During World War II, 12,000 Allied prisoners of war died while constructing a bridge over the river Kwai in western Thailand, and then a railway through the thick jungles of the Kwai Valley all the way to Burma.
Decades later, during the Vietnam War, Jonathan R.C. Green enlisted as a medic in the U.S. Army, expecting to take care of wounded Americans and Asians, but was kept in a Stateside assignment instead, much to his frustration. So, shortly before his enlistment expired, he applied for the Peace Corps and asked to serve in Southeast Asia.
Six weeks after leaving the Army, he arrived in Thailand as a Peace Corps Volunteer. His job assignment was to fight malaria by controlling the mosquito populations in remote jungle villages in the valley of the infamous River Kwai.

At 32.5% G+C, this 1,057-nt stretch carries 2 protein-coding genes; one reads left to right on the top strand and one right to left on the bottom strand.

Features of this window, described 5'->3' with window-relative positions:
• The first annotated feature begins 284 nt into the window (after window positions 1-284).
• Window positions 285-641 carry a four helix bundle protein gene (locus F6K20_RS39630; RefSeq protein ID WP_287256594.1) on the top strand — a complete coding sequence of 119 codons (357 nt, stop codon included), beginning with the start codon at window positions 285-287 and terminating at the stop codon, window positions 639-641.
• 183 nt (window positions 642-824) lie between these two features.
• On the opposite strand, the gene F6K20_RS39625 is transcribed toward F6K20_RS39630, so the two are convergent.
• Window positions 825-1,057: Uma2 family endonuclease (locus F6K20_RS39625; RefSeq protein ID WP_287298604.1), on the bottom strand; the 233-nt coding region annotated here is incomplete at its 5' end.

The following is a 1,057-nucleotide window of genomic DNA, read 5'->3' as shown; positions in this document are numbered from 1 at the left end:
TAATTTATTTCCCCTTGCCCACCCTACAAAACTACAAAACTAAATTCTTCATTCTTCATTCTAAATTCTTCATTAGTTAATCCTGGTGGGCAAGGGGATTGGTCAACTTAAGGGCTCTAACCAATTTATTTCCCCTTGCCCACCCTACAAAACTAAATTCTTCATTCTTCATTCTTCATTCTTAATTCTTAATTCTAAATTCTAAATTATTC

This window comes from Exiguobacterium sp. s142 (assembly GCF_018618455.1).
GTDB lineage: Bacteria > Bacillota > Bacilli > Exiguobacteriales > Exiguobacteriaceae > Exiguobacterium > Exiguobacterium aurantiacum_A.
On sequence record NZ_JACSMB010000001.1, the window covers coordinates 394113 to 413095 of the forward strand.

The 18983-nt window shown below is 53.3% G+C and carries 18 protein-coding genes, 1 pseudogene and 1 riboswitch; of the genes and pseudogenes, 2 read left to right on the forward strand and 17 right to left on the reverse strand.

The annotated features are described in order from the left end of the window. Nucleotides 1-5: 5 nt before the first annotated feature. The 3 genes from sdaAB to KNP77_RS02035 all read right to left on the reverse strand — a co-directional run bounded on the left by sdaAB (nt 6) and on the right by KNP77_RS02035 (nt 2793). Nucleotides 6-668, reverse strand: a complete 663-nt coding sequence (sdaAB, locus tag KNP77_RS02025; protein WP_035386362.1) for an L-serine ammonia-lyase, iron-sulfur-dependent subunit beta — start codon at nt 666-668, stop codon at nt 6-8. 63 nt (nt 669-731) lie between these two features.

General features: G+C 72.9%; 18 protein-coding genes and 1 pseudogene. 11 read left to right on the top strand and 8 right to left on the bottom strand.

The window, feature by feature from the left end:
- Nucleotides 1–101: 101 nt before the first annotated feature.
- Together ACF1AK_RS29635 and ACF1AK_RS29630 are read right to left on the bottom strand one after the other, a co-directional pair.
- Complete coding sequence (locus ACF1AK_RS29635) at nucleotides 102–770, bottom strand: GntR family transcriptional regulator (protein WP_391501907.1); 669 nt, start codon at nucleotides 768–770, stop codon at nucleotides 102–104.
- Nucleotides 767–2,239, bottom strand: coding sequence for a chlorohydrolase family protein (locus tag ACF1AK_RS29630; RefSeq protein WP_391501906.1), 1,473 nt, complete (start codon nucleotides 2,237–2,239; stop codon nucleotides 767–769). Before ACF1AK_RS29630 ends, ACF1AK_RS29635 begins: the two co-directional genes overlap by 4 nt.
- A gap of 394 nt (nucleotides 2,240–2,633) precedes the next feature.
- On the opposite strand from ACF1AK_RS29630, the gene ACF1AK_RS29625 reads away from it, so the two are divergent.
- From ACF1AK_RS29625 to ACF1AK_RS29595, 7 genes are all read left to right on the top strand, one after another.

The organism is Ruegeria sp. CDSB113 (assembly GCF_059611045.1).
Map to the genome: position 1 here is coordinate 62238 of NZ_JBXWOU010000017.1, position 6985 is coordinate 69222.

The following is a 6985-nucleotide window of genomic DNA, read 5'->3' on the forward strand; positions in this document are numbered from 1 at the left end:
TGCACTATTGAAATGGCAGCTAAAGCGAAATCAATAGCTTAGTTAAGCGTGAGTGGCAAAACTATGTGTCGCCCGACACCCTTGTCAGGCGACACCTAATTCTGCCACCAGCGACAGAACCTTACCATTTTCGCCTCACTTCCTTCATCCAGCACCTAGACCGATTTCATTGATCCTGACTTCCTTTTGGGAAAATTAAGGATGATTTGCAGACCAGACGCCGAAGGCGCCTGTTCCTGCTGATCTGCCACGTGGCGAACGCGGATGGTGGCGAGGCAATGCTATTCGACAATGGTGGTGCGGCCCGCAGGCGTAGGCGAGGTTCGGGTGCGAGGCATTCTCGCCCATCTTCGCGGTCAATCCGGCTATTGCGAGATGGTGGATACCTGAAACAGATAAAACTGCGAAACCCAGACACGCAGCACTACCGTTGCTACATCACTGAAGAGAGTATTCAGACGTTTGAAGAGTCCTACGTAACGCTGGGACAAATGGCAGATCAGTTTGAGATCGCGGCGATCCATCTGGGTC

Besides the hazards posed by snakes, scorpions and centipedes in the jungle, he ran the risk of contracting malaria, dengue fever and other mosquito-borne diseases, while suffering severe bouts of dysentery. He often had to live on a monotonous diet of rice, bamboo shoots and hot sauce three times a day, with the only reasonably safe drinking water coming from rain barrels teeming with mosquito larvae.
While becoming accustomed to a rugged lifestyle in the jungle, he had to quickly learn a complex language and exotic culture. An inadvertent misstep in manners could have damaged his credibility, and hence the outcome of his undertaking, as badly as catching the disease he was supposed to be fighting.